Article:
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Fresh-cut baby spinach: off-odour development inside the package still an unresolved problem

Fresh-cut baby spinach is a very perishable leafy vegetable with a shelf-life of only 7 days when stored at 7°C. The main problems occurring during shelf-life are off-odour development and the quality decay due to the breakage and tissue softening.

Currently, the off-odour development is still an unresolved problem; the modified atmosphere packaging (MAP) allows the accumulation of volatile compounds that may have negative effects on the product. For example, ethanol and acetaldehyde can be accumulated if MAP conditions induce anaerobic metabolism; some volatiles can be produced as a consequence of tissue starvation. In the case of spinach, the ammonia is produced as a consequence of protein catabolism: the accumulation of ammonia is responsible of leaf dark deterioration. 

The effects of MAP conditions on the quality maintenance of fresh-cut spinach have been widely evaluated. In general, gas compositions inside MA packages are low in oxygen (0.8-3%) and high in carbon dioxide (9-12%), because these gas levels allow to reduce respiration rate and the product decay due to microbial growth and off-odour development. The efficacy of MAP can depend on storage temperature, product fill weight, plant respiration rate, film permeability to O2 and CO2, etc.

A group of postharvest scientists (Tudela et al., 2013) evaluated the beneficial and negative effects of different levels of O2 and CO2 on fresh-cut baby spinach shelf-life.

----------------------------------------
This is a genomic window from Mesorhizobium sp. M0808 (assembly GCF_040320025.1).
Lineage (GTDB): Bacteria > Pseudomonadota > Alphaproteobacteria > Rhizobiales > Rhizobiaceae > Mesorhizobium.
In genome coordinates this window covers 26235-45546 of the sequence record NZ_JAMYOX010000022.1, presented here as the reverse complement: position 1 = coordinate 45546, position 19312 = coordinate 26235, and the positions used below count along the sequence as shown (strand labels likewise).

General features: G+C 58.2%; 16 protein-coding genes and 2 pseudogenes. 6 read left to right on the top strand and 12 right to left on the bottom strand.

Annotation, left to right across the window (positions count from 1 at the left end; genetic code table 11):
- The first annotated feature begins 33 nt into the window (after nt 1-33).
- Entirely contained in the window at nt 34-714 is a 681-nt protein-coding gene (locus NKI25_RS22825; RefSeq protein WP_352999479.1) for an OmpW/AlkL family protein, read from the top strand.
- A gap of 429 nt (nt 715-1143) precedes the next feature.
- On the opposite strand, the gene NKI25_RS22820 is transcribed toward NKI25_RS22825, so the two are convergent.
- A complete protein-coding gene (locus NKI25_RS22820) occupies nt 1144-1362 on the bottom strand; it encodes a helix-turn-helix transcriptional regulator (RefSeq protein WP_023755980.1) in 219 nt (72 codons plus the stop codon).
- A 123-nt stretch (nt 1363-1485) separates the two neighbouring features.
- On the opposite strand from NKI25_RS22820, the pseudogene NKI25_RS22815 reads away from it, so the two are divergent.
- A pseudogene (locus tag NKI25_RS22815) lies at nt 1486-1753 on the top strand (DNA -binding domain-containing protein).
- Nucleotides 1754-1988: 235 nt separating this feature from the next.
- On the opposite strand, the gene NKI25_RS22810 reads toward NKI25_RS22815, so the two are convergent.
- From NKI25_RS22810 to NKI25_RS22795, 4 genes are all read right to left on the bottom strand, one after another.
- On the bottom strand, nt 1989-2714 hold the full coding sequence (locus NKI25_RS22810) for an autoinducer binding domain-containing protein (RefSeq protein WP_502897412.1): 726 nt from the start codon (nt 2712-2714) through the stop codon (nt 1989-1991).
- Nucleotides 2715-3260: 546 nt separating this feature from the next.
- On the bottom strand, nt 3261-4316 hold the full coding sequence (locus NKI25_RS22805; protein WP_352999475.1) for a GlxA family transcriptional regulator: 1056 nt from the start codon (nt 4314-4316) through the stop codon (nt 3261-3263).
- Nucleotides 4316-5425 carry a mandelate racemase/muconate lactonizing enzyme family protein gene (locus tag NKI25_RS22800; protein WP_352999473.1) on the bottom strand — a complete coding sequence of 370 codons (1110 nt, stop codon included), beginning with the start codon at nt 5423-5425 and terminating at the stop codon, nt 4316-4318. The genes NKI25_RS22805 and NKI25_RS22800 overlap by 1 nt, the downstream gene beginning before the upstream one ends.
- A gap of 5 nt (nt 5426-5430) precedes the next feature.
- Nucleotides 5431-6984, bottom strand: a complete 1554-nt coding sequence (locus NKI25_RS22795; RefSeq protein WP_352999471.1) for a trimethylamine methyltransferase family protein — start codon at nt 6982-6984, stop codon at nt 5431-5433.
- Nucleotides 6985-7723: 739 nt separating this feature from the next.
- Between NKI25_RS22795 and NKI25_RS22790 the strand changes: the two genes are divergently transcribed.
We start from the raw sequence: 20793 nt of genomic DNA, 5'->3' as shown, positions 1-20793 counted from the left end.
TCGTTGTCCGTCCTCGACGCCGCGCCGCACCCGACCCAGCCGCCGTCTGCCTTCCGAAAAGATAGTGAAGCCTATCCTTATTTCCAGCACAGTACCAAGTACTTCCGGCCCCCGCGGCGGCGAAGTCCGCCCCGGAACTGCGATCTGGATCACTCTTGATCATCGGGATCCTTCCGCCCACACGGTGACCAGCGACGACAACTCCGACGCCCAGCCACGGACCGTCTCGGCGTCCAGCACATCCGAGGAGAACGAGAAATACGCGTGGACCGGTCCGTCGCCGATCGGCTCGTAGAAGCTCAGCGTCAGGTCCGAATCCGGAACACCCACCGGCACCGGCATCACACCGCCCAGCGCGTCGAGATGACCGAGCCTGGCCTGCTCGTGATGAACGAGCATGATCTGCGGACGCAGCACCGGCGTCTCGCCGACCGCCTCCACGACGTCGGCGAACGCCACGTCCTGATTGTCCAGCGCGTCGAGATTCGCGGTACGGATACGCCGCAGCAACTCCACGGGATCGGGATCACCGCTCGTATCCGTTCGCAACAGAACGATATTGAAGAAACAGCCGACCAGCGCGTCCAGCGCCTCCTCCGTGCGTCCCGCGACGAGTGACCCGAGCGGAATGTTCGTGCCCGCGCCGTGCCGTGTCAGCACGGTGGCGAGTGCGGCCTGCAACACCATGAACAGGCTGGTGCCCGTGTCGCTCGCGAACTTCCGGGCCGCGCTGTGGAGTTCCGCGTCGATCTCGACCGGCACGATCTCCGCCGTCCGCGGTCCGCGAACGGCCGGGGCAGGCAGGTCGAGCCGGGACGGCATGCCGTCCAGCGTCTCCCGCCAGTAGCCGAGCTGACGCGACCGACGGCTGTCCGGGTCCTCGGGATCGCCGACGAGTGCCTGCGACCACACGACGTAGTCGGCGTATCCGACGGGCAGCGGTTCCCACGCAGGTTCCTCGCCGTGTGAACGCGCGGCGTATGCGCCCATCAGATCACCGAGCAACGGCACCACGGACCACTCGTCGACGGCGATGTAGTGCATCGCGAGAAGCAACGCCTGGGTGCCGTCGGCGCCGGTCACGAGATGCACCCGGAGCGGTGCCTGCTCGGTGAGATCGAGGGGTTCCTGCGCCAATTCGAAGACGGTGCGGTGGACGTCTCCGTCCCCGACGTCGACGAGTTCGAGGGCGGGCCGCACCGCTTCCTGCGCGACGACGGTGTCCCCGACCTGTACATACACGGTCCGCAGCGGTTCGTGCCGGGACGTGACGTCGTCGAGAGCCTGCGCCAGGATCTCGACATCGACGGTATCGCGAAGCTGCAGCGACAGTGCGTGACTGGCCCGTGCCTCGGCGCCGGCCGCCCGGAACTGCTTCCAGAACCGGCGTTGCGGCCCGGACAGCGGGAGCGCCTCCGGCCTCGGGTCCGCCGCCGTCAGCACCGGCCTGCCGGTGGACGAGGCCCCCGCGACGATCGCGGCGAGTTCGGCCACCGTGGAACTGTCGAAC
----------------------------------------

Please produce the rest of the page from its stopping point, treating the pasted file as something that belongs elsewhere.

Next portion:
For the study three MAP conditions are tested:
  1. MAP1 – low O2 with CO2 (stabilizing near 1% O2 + 11% CO2);
  2. MAP2 – low O2 alone (stabilizing near 1% O2 , CO2 scrubber);
  3. MAP3 - Moderate O2 with CO2 (stabilizing near 10% O2 + 9% CO2).
Fresh-cut baby spinach was stored for 12 days at 7°C. Gas composition, sensory evaluation, color, chlorophyll and carotenoid content, texture, electrolyte leakage, protein content, ammonia content, pH, sugar content and fermentative metabolites were evaluated after processing (0 day) and during storage (3, 7, 10, 12 d), while leaf anatomy and cell microstructure were evaluated after 0 and 12 d, and microbiological quality after 12 d.

Resuts showed that 1) the off-odours develop greatly in the headspace composition, this phenomenon occurred in particular in the MAP1 conditions; 2) the beneficial and negative effects of MAP conditions depended on measured parameters; 3) increasing CO2 concentration significantly increased the cell damage with ammonia release and decreased protein content.

The shelf-life of baby spinach was significantly reduced in the packages with MAP1, whose storage conditions favored the off-odour development compromising seriously baby spinach quality. MAP3 conditions allowed to control off-odour development, but the shelf-life was reduced because the senescence and cell death were accelerated.

The scientists observed that MAP with low O2 allowed to preserve the integrity of tissues, which was associated with lower microbial populations, while MAP with moderate O2 was associated with high microbial populations.

For commercial handling, the shelf-life of fresh-cut baby spinach may not be extended over 7 days at 7 °C unless new technologies, such as micro-perforated films with high CO2 permeability or tools removing off-odours, are implemented. For example, the perforated polymeric packages can reduce the off-odours but limit the shelf-life, while non-perforated packages can prolong shelf-life, but develop the off-odours. Thus, the scientists concluded highlighting the necessity to find new strategies and technologies to control the off-odour development, which continues to be a critical issue for the shelf-life of fresh-cut baby spinach.

Original research. Tudela J.A., Marěn A., Garrido Y., Cantwell M., Medina-Martinez M.S., Gil M.I., "Off-odour development in modified atmosphere packaged baby spinach is an unresolved problem", 2013, Postharvest Biology and Technology, Issue N. 75, pagg. 75-85. Further info: http://www.sciencedirect.com/science/article/pii/S0925521412001883

Publication date: 1/4/2013
Author: Emanuela Fontana
Copyright: www.freshplaza.com


 


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